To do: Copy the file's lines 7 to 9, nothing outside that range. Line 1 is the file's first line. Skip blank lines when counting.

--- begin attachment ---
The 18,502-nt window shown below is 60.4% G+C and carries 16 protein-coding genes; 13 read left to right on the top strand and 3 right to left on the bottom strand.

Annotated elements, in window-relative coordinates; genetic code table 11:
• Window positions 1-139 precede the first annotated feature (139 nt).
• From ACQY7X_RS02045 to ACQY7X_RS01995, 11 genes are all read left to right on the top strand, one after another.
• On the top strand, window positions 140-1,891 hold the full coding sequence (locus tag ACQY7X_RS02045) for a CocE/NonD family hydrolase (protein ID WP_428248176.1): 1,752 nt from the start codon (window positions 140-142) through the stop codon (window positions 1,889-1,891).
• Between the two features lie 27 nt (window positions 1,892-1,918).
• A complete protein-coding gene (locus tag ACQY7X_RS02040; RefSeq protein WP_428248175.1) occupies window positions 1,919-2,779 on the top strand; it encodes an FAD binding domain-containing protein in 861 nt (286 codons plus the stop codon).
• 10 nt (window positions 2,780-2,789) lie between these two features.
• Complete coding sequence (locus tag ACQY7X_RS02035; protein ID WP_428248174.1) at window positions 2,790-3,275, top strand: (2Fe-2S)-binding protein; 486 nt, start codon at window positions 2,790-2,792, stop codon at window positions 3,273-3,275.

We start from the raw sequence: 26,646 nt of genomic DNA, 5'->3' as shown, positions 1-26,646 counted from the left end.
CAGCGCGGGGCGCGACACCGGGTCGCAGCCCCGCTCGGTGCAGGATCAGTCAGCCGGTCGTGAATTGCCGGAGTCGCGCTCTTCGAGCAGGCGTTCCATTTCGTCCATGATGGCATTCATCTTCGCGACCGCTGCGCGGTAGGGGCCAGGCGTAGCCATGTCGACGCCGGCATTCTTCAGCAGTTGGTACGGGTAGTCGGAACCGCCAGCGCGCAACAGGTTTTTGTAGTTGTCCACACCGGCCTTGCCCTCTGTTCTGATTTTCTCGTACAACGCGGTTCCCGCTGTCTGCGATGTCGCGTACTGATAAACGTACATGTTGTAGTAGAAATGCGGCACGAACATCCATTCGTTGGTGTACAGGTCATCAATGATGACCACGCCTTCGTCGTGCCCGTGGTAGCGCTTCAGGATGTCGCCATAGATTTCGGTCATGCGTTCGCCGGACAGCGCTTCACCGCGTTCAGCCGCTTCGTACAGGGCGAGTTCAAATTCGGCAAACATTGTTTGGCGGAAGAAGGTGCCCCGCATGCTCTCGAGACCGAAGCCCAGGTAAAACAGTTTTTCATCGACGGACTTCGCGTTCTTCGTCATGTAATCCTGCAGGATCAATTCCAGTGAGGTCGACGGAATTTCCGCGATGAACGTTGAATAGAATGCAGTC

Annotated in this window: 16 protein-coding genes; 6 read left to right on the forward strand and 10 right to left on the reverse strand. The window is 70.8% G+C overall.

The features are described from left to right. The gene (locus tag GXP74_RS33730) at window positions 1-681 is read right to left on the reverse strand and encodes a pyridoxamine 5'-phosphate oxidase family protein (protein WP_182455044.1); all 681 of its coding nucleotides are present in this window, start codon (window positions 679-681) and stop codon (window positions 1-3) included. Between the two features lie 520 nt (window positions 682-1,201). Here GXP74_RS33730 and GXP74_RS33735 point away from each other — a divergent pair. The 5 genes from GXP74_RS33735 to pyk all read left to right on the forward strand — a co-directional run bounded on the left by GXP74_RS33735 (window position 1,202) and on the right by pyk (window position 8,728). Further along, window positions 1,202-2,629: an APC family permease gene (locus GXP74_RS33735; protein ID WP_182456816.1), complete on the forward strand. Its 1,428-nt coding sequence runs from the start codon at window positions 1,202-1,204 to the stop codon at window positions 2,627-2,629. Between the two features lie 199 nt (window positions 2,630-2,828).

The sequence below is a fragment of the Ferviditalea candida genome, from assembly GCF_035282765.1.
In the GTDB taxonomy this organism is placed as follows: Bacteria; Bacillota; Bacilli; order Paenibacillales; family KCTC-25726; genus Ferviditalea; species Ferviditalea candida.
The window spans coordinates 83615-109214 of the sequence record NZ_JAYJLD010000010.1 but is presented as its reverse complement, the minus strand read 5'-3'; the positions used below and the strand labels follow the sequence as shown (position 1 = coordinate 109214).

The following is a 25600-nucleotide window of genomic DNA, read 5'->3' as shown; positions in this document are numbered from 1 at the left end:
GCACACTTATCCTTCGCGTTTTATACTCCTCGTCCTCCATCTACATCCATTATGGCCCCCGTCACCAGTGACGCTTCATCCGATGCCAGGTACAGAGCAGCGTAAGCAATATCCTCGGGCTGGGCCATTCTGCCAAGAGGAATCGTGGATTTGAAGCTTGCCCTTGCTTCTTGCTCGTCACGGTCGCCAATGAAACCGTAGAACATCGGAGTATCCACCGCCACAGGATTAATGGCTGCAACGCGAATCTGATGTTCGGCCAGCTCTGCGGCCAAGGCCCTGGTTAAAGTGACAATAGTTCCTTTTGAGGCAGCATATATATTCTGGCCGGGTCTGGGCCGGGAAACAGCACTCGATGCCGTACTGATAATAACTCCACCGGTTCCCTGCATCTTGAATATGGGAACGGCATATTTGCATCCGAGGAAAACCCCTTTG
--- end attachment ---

• A complete protein-coding gene (locus tag ACQY7X_RS02040; RefSeq protein WP_428248175.1) occupies window positions 1,919-2,779 on the top strand; it encodes an FAD binding domain-containing protein in 861 nt (286 codons plus the stop codon).
• 10 nt (window positions 2,780-2,789) lie between these two features.
• Complete coding sequence (locus tag ACQY7X_RS02035; protein ID WP_428248174.1) at window positions 2,790-3,275, top strand: (2Fe-2S)-binding protein; 486 nt, start codon at window positions 2,790-2,792, stop codon at window positions 3,273-3,275.